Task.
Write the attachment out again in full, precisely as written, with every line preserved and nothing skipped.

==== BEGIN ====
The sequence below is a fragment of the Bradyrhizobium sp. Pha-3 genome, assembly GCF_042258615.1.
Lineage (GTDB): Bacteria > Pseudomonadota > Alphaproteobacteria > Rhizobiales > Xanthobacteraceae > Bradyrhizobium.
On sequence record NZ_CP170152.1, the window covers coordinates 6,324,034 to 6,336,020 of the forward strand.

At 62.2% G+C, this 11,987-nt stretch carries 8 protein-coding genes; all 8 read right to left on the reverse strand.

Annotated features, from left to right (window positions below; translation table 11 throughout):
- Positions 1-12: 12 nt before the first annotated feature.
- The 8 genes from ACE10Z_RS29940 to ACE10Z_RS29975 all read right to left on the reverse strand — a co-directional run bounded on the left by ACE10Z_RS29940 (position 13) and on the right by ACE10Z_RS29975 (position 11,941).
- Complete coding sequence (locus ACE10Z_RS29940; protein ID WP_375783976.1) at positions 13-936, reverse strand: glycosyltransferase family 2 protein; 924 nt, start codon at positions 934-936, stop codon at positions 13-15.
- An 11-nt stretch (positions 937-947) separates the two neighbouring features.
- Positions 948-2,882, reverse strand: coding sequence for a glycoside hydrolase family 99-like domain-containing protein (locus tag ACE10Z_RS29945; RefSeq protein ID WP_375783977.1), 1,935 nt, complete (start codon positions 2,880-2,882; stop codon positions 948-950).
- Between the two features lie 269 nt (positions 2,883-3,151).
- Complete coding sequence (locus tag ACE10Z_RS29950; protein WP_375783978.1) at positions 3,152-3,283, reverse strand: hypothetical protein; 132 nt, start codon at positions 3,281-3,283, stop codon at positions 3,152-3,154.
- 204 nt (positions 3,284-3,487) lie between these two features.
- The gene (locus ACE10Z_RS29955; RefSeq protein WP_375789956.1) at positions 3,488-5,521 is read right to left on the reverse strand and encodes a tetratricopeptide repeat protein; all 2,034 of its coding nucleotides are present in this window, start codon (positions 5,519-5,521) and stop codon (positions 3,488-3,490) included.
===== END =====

The sequence below is a fragment of the Bradyrhizobium sp. Pha-3 genome, assembly GCF_042258615.1.
Lineage (GTDB): Bacteria > Pseudomonadota > Alphaproteobacteria > Rhizobiales > Xanthobacteraceae > Bradyrhizobium.
On sequence record NZ_CP170152.1, the window covers coordinates 6,324,034 to 6,336,020 of the forward strand.

At 62.2% G+C, this 11,987-nt stretch carries 8 protein-coding genes; all 8 read right to left on the reverse strand.

Annotated features, from left to right (window positions below; translation table 11 throughout):
- Positions 1-12: 12 nt before the first annotated feature.
- The 8 genes from ACE10Z_RS29940 to ACE10Z_RS29975 all read right to left on the reverse strand — a co-directional run bounded on the left by ACE10Z_RS29940 (position 13) and on the right by ACE10Z_RS29975 (position 11,941).
- Complete coding sequence (locus ACE10Z_RS29940; protein ID WP_375783976.1) at positions 13-936, reverse strand: glycosyltransferase family 2 protein; 924 nt, start codon at positions 934-936, stop codon at positions 13-15.
- An 11-nt stretch (positions 937-947) separates the two neighbouring features.
- Positions 948-2,882, reverse strand: coding sequence for a glycoside hydrolase family 99-like domain-containing protein (locus tag ACE10Z_RS29945; RefSeq protein ID WP_375783977.1), 1,935 nt, complete (start codon positions 2,880-2,882; stop codon positions 948-950).
- Between the two features lie 269 nt (positions 2,883-3,151).
- Complete coding sequence (locus tag ACE10Z_RS29950; protein WP_375783978.1) at positions 3,152-3,283, reverse strand: hypothetical protein; 132 nt, start codon at positions 3,281-3,283, stop codon at positions 3,152-3,154.
- 204 nt (positions 3,284-3,487) lie between these two features.
- The gene (locus ACE10Z_RS29955; RefSeq protein WP_375789956.1) at positions 3,488-5,521 is read right to left on the reverse strand and encodes a tetratricopeptide repeat protein; all 2,034 of its coding nucleotides are present in this window, start codon (positions 5,519-5,521) and stop codon (positions 3,488-3,490) included.